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 > Your search for posts made by 'marpel' found 28 matches.

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  Subject Author Date Posted Forum
RE: Denver and surrounding areas

We have stayed at three locations over the years in the greater Denver area: - Cherry Creek State Park, nice place, central location (way more central than the other two locations), is popular so can be booked up fairly quickly. Not sure if there is a time limit but suspect a couple weeks would be okay. - Denver East/Strasburg KOA, located about 25 minutes east from greater Denver/Aurora on hwy 70, nice place but not real close to Denver related amenities/activities. - Dakota Ridge RV Park, very nice place with resort-like facilities, west of Denver on hwy 70. Have been to each place at least a few times and can recommend either but Dakota Ridge would be my top choice, although a bit more expensive than the others. Because Denver has relatively few local, decent rv places, it would be a good idea to book well in advance. There are a couple others, but of less quality, in my opinion. Marv
marpel 09/22/23 08:40pm RV Parks, Campgrounds and Attractions
RE: Air Conditioner

Thought I would post an update. Decided to try the cheap, easy fix that I watched on a couple YT videos. I built a diverter (upside down V) from some pieces of solid insulation, completely covered with silver foil tape. After sealing all possible air leaks in both bays (intake and cold air supply) with the same tape, I secured the diverter in the cold air bay. This effectively blocked the cold air straight dump, and diverted cold air to the two ceiling ducts. During measurements and design, I ensured optimum (from a layman's perspective) air flow to these ducts. Once done, although we lost the straight dump, discovered the noise had dropped considerably and the cold air coming from the remote vents was noticeably greater. In fact, funny thing, by doing this I discovered we had a 4th a/c vent in the bathroom which, up until now, was so low/no volume, we had not even realized it was there. Go figure. Total cost $10. Total time, less than a day.
marpel 08/30/23 08:24pm Tech Issues
RE: Air Conditioner

Thanks to everyone for the replies. Interested in the Wackoproducts item so took a look at their site (thanks for the link). Funny thing, they promise an 8-10 decibel reduction in noise (although initially, on the main page, they only promise a noise reduction, one has to hunt a bit for the 8-10), however, they also link an installation and review video in which the guy uses both a decibel meter and a db app on his cell phone. Both show a before/after comparison of about 2 decibel difference. 2 db is quite a bit different than 8-10. As we have Dometic ducted a/c, will have to give this product further thought. Marv
marpel 08/11/23 09:08pm Tech Issues
Air Conditioner

Sitting in the trailer (smallish with single AC unit), after a long days drive, with ac on, as it is a gazillion degrees outside, and am wondering - why are the RV ACs so darn loud? I was up on the roof the other day, cleaning it and from what I can see, the only moving part(s) is the fan, so what makes the noise. It is like sitting next to a jet engine. And do they not make them so they can be run with a little less output? Ours is either on full blast or not at all (we can close one or all of the three outlets but that does not reduce the output of the unit, itself). I have been in houses where they have a, somewhat, whisper quiet built-in (the smallish kind that sit in an exterior wall,), and our fridge keeps things cool without the jet engine, so why can’t they do the same for a rooftop? Marv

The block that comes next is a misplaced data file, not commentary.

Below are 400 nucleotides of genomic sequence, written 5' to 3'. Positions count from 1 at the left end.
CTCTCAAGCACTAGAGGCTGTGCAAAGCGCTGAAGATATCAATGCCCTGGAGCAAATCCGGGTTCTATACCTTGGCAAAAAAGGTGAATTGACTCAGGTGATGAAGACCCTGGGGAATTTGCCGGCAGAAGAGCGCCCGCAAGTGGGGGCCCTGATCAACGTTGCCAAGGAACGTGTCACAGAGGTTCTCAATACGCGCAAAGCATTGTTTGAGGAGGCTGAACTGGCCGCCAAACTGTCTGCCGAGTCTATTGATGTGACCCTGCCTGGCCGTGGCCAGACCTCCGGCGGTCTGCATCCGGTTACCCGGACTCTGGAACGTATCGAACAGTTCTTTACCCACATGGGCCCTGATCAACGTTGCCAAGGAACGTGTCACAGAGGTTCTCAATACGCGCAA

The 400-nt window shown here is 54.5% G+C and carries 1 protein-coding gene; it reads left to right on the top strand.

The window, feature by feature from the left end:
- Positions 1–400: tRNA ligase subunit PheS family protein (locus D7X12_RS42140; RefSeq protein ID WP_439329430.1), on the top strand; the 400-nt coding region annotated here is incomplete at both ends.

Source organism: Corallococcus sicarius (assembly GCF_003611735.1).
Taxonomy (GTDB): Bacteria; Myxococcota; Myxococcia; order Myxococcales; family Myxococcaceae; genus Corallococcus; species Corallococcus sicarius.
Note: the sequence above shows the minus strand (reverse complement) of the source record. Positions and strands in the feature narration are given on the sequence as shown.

marpel 08/10/23 08:37pm Tech Issues
RE: Removing the cabinet above the bed in a cougar 5th

Don’t know what you mean by “replacing” and if that means full removal, but I had to remove the cabinets from the nose of our trailer (not 5th wheel) and it turned out to be a major operation. The cabinets were installed prior to the exterior skin, hence they were screwed in from the outside, and the screw heads were covered by the skin. It was not a simple matter of unscrewing from the inside of the trailer. Each screw had to be cut with a sawsall. Don’t know if yours is the same. And I noticed your Shawnigan Lake signature. The wife’s uncle has had a place at the lake since about the 60s I think and a few years back bought the property next door as well. Nice area. Marv
marpel 07/31/23 06:44pm Fifth-Wheels
RE: Aftermarket parts

Thanks for the replies. I understand the patent thing as well as some of the other points posted. Having said that, I still don't understand why they all can't sit down in the same room and come to an agreement on things like the size of the opening and the number of and locations of the screw holes. Keep your specific design but at least make it so common products can easily be found and replaced. Anyway, off in the morning for a 5000 km trip.
marpel 07/29/23 04:53pm Tech Issues
Aftermarket parts

Have run into similar issue in the past with other parts, End of last season, during a trip, the stove vent broke, again (cheap plastic item). Stopped at a Camping World and picked up a replacement. Decided to tackle the job today. Spent a couple hours removing the old and cleaning old sealant. The replacement is a cheaply made plastic item, but that was all they had available. After I took a closer look at it, not only did the screw holes not match the original, but it was just garbage so I decided not to use it. Drove about 60 miles to a dealer and found a much better quality one. However, upon return home and a test fit, I found it too had different screw holes from the original, and from the cheap replacement. And the rectangular insert (which slides in the wall opening), is not even placed the same as the original (also different from the el cheapo), so I had to get out the saw and "modify" it to fit. So, all three were different from each other, and I now have six spare holes in the side of the trailer (the original had eight screw holes, the replacement has ten and only two lined up...) and a cheap piece of plastic I will likely chuck in the garbage. Is there a reason why the same basic item can't be made to the same specs so any replacement will match the original? Seriously. Rant over....